Who sets the rules about 'ordinary wear and tear'?

  • Article by: KELLY KLEIN: RENTING and THE LAW
  • Updated: February 3, 2007 - 6:30 AM

Q What does Minnesota law consider ordinary wear and tear?

Q What does Minnesota law consider ordinary wear and tear?

Can the landlord require the tenant to remove the windows and wash them on the outside and inside or have money deducted from the security deposit?

Who is responsible for preparing the apartment for the next tenant?

Is dust on the top of cabinets considered "ordinary" wear and tear?

Is grease on cabinets considered "ordinary" wear and tear?

A You have a duty to leave your apartment clean, but the landlord has the duty to get it ready and available for the next tenant.

The law is intentionally vague in this area because both the tenant and the landlord have a duty.

What Minnesota law considers "ordinary wear and tear" varies according to each case.

Cleaning the inside of your unit's windows would typically be considered the tenant's duty. Cleaning the outside of the windows would typically be your landlord's duty.

Dust on the top of cabinets is not ordinary wear and tear and you should clean it.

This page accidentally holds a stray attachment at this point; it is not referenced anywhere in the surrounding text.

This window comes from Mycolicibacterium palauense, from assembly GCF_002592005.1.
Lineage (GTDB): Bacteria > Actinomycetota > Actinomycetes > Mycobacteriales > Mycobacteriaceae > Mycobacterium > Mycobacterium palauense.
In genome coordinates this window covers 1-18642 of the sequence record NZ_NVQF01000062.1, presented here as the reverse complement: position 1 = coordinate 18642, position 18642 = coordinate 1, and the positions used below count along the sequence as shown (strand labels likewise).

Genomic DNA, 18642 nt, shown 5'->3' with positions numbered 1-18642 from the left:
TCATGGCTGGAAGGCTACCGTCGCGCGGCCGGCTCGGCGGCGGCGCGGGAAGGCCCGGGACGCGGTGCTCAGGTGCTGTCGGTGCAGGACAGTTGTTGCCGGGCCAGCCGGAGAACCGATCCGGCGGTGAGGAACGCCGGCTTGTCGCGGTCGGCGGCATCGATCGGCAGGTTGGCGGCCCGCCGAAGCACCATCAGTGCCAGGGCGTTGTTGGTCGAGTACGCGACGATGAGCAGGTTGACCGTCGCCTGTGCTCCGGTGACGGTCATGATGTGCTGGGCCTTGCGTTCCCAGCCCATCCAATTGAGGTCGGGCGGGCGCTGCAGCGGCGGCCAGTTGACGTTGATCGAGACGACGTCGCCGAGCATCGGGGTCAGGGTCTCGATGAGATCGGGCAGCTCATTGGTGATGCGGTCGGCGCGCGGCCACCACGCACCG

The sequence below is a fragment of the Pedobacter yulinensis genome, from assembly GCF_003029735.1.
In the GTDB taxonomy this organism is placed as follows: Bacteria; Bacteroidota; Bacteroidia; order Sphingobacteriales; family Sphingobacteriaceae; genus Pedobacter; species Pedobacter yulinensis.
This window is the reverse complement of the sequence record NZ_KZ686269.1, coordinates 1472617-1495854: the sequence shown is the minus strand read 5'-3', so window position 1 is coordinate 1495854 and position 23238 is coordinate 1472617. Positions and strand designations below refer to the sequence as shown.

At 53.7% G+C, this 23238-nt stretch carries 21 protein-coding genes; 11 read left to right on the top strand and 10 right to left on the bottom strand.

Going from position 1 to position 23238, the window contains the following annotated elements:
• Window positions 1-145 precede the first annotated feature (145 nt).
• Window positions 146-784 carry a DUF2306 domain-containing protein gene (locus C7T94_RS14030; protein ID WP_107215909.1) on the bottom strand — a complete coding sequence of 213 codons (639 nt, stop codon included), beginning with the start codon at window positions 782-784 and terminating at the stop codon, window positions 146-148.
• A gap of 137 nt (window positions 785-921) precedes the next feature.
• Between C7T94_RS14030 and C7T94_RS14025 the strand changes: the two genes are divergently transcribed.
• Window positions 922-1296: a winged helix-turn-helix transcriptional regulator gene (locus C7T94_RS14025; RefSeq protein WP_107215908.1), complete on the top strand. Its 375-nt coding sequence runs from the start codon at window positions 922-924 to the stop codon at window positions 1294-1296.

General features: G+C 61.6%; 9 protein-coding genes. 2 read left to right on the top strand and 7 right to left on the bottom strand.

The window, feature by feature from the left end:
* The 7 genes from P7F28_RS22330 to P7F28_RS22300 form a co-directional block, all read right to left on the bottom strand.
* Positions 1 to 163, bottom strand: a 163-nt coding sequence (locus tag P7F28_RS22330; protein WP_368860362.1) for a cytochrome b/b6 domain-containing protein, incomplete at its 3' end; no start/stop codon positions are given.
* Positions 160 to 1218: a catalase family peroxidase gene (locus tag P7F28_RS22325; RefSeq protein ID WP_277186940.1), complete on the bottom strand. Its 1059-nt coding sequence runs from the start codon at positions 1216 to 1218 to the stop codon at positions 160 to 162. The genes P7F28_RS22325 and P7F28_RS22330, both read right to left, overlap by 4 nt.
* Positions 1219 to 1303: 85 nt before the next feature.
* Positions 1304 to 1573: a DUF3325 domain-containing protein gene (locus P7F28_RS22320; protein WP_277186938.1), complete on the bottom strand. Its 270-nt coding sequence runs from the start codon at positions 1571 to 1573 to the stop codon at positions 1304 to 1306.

Your question regarding the grease depends on whether the grease is permanent.

Did you cause the grease marks or were they there when you moved in and you are unable to remove them? It would be your responsibility to clean the grease on the cupboards if you were responsible for putting it there.

The appliances may be impossible to get completely clean if they are old. That would be considered ordinary wear and tear and you would not be responsible for marks that cannot be removed from the old appliances.

The landlord is usually responsible for moving the appliances and cleaning underneath and behind them.

It is legal for a landlord to request you to clean, and there is no set amount a landlord can deduct for your failure to clean to the landlord's expectations. But if you feel your landlord has deducted too much, your only option is to file an action in conciliation court to get your security deposit refunded.

What helps many tenants get their security deposit back is if they have pictures of the condition of the unit when they arrived and the condition they are leaving it in.

If you do have pictures, bring them to court along with any other documents you have that can help your case, such as receipts for new items you purchased for the unit that will remain in the unit when you leave.

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